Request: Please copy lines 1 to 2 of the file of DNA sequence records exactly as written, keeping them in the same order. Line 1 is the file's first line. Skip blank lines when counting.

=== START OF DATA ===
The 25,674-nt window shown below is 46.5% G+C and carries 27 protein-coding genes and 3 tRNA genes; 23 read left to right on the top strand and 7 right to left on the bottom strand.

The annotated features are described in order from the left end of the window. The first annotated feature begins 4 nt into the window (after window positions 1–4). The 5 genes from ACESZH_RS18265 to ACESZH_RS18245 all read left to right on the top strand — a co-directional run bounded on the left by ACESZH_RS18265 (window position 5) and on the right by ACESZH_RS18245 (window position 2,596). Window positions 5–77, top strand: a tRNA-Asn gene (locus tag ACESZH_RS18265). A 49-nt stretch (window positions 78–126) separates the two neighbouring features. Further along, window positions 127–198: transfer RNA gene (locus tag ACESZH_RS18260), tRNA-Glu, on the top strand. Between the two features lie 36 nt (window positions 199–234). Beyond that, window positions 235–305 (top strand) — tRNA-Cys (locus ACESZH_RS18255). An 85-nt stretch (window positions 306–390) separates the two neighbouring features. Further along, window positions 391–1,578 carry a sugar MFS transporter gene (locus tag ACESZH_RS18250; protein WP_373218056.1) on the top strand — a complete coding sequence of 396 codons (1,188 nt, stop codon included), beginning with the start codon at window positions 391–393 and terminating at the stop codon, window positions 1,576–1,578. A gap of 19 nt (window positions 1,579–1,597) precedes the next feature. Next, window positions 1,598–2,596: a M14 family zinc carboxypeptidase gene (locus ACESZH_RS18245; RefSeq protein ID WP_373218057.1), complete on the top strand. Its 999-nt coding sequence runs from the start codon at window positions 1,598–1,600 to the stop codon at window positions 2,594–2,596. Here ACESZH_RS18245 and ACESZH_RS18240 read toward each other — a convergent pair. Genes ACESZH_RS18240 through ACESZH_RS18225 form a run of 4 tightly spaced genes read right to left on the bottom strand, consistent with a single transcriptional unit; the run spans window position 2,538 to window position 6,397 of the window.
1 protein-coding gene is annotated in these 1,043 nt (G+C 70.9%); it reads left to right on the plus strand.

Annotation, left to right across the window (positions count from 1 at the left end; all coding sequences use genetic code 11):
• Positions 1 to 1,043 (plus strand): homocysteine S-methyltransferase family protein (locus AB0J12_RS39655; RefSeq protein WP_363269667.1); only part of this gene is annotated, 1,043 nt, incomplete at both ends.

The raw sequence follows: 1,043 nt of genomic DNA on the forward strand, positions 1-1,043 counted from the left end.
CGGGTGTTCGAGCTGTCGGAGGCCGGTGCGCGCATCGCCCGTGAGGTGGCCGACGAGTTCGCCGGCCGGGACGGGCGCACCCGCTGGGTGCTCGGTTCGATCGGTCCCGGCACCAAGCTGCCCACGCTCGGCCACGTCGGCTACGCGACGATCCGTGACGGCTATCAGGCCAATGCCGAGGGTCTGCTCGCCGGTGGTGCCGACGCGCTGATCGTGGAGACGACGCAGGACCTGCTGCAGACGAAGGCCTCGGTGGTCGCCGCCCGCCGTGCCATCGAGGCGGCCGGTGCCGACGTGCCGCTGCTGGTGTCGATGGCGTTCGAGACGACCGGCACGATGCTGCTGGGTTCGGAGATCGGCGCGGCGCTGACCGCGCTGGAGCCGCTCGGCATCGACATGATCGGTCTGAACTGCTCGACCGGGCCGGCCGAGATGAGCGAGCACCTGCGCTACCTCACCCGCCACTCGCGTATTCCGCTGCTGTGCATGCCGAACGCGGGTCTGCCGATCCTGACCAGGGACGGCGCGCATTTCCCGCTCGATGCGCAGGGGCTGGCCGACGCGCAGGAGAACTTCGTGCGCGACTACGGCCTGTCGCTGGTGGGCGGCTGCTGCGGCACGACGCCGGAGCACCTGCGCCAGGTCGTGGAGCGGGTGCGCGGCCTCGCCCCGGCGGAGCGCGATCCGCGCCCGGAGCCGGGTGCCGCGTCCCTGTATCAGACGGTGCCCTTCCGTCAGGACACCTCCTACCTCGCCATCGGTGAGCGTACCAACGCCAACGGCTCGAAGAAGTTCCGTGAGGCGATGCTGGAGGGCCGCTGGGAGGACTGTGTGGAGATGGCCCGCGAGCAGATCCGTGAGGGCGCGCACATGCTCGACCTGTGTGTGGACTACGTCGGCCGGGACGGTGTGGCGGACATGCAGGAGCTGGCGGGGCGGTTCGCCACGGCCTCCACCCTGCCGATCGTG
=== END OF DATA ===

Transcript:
The 25,674-nt window shown below is 46.5% G+C and carries 27 protein-coding genes and 3 tRNA genes; 23 read left to right on the top strand and 7 right to left on the bottom strand.

The annotated features are described in order from the left end of the window. The first annotated feature begins 4 nt into the window (after window positions 1–4). The 5 genes from ACESZH_RS18265 to ACESZH_RS18245 all read left to right on the top strand — a co-directional run bounded on the left by ACESZH_RS18265 (window position 5) and on the right by ACESZH_RS18245 (window position 2,596). Window positions 5–77, top strand: a tRNA-Asn gene (locus tag ACESZH_RS18265). A 49-nt stretch (window positions 78–126) separates the two neighbouring features. Further along, window positions 127–198: transfer RNA gene (locus tag ACESZH_RS18260), tRNA-Glu, on the top strand. Between the two features lie 36 nt (window positions 199–234). Beyond that, window positions 235–305 (top strand) — tRNA-Cys (locus ACESZH_RS18255). An 85-nt stretch (window positions 306–390) separates the two neighbouring features. Further along, window positions 391–1,578 carry a sugar MFS transporter gene (locus tag ACESZH_RS18250; protein WP_373218056.1) on the top strand — a complete coding sequence of 396 codons (1,188 nt, stop codon included), beginning with the start codon at window positions 391–393 and terminating at the stop codon, window positions 1,576–1,578. A gap of 19 nt (window positions 1,579–1,597) precedes the next feature. Next, window positions 1,598–2,596: a M14 family zinc carboxypeptidase gene (locus ACESZH_RS18245; RefSeq protein ID WP_373218057.1), complete on the top strand. Its 999-nt coding sequence runs from the start codon at window positions 1,598–1,600 to the stop codon at window positions 2,594–2,596. Here ACESZH_RS18245 and ACESZH_RS18240 read toward each other — a convergent pair. Genes ACESZH_RS18240 through ACESZH_RS18225 form a run of 4 tightly spaced genes read right to left on the bottom strand, consistent with a single transcriptional unit; the run spans window position 2,538 to window position 6,397 of the window.